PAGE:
By: Charlie Latimer, Director of National Recruiting
Published September 21, 2016
There’s been plenty of coverage of the DOL rules that will take effect on April 10, 2017, so no need to beat a dead horse. However, what isn’t much talked about is the economic impact those conflict of interest rules will have on advisor compensation. There’s no question that the amount of work required for Broker-Dealers to fully implement all aspects of the DOL rules will be costly. For example, it was reported by InvestmentNews on July 29 that Ameriprise and Cambridge had already spent $11mm and $10mm respectively on DOL implementation, which includes things such as revamping procedures, programming, staff additions, training and the like. And while the upfront investments are sunk costs, there will be ongoing, associated operational costs that will continue to increase over time.
But wait, it gets worse. There’s an additional side to this, which is that BDs will simultaneously be taking a modest hit on top line revenues as end clients are moved from more expensive load funds (where BDs share revenue) to lower cost institutional share classes and ETFs.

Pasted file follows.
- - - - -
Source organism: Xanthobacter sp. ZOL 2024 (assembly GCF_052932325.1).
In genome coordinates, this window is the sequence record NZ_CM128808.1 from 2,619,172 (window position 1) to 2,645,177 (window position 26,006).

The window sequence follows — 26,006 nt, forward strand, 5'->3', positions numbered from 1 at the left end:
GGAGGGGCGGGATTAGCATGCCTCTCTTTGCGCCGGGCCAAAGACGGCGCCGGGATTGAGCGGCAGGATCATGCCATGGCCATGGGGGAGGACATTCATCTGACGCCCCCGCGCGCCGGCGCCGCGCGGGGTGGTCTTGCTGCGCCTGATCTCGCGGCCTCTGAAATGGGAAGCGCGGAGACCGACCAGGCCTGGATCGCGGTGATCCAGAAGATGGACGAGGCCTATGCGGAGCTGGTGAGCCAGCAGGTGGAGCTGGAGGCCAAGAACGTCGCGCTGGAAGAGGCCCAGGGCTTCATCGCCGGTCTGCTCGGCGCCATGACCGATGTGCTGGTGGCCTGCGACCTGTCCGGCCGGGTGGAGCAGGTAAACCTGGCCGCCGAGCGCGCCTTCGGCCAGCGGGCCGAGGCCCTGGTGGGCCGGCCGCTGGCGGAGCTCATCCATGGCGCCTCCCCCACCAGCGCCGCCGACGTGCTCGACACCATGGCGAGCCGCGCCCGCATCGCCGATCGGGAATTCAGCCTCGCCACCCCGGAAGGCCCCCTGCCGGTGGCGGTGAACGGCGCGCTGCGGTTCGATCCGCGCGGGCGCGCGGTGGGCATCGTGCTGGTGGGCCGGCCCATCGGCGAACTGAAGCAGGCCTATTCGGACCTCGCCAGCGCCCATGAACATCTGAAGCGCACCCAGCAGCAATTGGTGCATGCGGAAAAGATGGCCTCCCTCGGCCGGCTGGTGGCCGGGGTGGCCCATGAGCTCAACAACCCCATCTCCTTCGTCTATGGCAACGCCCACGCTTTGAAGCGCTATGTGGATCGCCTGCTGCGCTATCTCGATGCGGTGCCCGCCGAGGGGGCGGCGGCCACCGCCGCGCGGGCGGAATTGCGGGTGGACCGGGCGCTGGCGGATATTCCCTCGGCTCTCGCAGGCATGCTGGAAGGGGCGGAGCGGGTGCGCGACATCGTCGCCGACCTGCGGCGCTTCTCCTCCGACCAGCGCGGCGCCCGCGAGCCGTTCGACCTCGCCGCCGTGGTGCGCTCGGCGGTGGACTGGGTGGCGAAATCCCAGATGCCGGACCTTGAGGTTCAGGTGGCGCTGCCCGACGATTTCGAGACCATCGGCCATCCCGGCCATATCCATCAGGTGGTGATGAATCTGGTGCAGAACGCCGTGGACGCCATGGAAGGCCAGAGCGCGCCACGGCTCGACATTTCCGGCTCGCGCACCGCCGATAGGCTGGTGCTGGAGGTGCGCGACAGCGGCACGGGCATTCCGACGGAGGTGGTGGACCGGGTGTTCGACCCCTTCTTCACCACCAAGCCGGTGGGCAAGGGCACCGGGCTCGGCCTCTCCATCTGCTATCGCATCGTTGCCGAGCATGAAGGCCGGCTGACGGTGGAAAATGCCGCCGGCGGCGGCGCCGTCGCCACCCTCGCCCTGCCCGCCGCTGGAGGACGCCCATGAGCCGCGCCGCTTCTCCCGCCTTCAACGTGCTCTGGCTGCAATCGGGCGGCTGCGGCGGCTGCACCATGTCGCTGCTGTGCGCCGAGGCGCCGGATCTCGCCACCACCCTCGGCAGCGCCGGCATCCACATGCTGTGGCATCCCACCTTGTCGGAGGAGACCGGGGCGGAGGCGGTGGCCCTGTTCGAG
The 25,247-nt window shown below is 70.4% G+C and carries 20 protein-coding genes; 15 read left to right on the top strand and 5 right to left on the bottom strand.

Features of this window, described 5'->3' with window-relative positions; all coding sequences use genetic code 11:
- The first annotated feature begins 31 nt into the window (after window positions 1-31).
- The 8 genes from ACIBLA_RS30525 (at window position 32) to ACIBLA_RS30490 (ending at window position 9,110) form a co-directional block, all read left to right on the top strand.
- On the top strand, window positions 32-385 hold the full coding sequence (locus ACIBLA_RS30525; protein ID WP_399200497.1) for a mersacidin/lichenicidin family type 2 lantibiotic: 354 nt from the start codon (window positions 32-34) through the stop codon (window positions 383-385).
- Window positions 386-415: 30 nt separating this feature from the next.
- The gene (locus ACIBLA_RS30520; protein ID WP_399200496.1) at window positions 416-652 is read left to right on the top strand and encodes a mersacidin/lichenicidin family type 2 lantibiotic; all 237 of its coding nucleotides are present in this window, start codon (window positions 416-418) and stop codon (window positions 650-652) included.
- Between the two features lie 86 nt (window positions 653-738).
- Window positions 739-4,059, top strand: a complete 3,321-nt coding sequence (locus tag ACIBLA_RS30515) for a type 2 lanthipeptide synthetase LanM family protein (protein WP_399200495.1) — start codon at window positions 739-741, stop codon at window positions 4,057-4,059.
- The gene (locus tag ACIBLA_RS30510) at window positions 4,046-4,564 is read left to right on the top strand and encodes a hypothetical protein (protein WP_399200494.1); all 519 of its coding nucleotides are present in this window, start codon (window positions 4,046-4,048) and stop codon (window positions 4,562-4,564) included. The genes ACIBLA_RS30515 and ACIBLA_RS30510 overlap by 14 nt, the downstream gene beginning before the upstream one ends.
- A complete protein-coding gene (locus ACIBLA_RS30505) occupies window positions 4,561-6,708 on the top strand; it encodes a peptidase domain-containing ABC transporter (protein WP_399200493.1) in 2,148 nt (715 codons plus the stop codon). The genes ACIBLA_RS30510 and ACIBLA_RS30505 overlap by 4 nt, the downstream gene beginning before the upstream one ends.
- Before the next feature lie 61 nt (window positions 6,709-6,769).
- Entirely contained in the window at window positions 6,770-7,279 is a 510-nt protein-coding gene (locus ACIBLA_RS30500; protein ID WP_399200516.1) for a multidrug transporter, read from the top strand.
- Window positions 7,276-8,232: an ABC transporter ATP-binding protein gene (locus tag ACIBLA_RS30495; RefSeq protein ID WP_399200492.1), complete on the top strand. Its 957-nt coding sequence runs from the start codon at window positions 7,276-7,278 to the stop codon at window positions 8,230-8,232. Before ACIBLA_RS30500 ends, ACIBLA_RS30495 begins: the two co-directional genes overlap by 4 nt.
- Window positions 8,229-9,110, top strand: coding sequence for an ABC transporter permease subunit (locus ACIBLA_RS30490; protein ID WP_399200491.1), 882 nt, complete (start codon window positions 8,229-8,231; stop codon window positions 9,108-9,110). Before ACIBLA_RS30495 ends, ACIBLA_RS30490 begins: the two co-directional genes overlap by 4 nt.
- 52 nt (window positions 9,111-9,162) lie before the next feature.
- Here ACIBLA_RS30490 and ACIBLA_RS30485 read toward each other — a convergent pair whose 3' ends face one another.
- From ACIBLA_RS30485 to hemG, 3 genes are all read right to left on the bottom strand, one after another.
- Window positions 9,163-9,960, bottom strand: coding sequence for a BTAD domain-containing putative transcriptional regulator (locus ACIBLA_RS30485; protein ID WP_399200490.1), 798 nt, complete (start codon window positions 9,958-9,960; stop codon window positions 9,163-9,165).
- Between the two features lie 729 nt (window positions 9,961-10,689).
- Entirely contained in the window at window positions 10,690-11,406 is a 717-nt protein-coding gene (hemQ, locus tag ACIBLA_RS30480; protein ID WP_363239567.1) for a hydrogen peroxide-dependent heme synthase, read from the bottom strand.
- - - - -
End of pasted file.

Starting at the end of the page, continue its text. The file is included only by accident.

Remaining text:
Imagine a chart where the cost curve is increasing and the revenue curve is decreasing. Quite simply, margins are getting squeezed, and they were already razor thin to begin with. So as resources contract (along with operating leverage), BDs will have to start making painful decisions on where to deploy capital. And from my experience, this is typically in the area of technology development and service.
Before BDs cut funding on infrastructure development, they’ll first look to make up the difference somehow, and that somehow is unfortunately on the backs of financial advisors. To be blunt, you should expect increasing fees and all sorts of new ones! Nickel and diming is alive and well and is set to become much worse. Look for those red flags such as “admin fees” or “program fees.” Adding insult to injury, I have heard it rumored that you may have to repaper certain retirement accounts. Of course, with 12b-1’s going away in retirement accounts, things only compound. To that end, industry observers have been prognosticating that this era of broker-dealers will be one marked by consolidations, acquisitions and closures – a process that is clearly already underway. Only the strong will survive (i.e., those with a focus on fee-based advisory asset management).
Your Future as an Advisor under the New DOL Fiduciary Rules
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